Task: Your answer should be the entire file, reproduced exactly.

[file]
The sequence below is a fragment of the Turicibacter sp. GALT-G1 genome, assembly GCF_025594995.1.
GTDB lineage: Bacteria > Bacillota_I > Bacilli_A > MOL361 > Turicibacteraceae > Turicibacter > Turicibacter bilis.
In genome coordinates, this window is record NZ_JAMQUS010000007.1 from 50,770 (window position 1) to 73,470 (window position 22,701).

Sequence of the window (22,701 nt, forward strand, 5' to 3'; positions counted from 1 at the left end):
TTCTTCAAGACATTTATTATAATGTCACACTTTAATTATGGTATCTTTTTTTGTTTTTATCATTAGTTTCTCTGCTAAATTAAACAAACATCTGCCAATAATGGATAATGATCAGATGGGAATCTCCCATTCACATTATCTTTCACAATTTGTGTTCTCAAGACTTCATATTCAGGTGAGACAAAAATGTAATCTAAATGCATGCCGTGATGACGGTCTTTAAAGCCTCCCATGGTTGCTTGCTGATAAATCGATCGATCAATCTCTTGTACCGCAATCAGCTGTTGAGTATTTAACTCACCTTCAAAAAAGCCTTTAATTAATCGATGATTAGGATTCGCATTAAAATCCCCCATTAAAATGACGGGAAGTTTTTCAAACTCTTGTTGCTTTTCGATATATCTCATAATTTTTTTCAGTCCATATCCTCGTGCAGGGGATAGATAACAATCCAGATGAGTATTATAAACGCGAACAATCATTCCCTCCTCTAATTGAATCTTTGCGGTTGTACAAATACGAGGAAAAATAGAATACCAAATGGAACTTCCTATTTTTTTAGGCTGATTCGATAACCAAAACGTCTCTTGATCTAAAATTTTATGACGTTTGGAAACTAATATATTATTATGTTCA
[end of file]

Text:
The sequence below is a fragment of the Turicibacter sp. GALT-G1 genome, assembly GCF_025594995.1.
GTDB lineage: Bacteria > Bacillota_I > Bacilli_A > MOL361 > Turicibacteraceae > Turicibacter > Turicibacter bilis.
In genome coordinates, this window is record NZ_JAMQUS010000007.1 from 50,770 (window position 1) to 73,470 (window position 22,701).

Sequence of the window (22,701 nt, forward strand, 5' to 3'; positions counted from 1 at the left end):
TTCTTCAAGACATTTATTATAATGTCACACTTTAATTATGGTATCTTTTTTTGTTTTTATCATTAGTTTCTCTGCTAAATTAAACAAACATCTGCCAATAATGGATAATGATCAGATGGGAATCTCCCATTCACATTATCTTTCACAATTTGTGTTCTCAAGACTTCATATTCAGGTGAGACAAAAATGTAATCTAAATGCATGCCGTGATGACGGTCTTTAAAGCCTCCCATGGTTGCTTGCTGATAAATCGATCGATCAATCTCTTGTACCGCAATCAGCTGTTGAGTATTTAACTCACCTTCAAAAAAGCCTTTAATTAATCGATGATTAGGATTCGCATTAAAATCCCCCATTAAAATGACGGGAAGTTTTTCAAACTCTTGTTGCTTTTCGATATATCTCATAATTTTTTTCAGTCCATATCCTCGTGCAGGGGATAGATAACAATCCAGATGAGTATTATAAACGCGAACAATCATTCCCTCCTCTAATTGAATCTTTGCGGTTGTACAAATACGAGGAAAAATAGAATACCAAATGGAACTTCCTATTTTTTTAGGCTGATTCGATAACCAAAACGTCTCTTGATCTAAAATTTTATGACGTTTGGAAACTAATATATTATTATGTTCA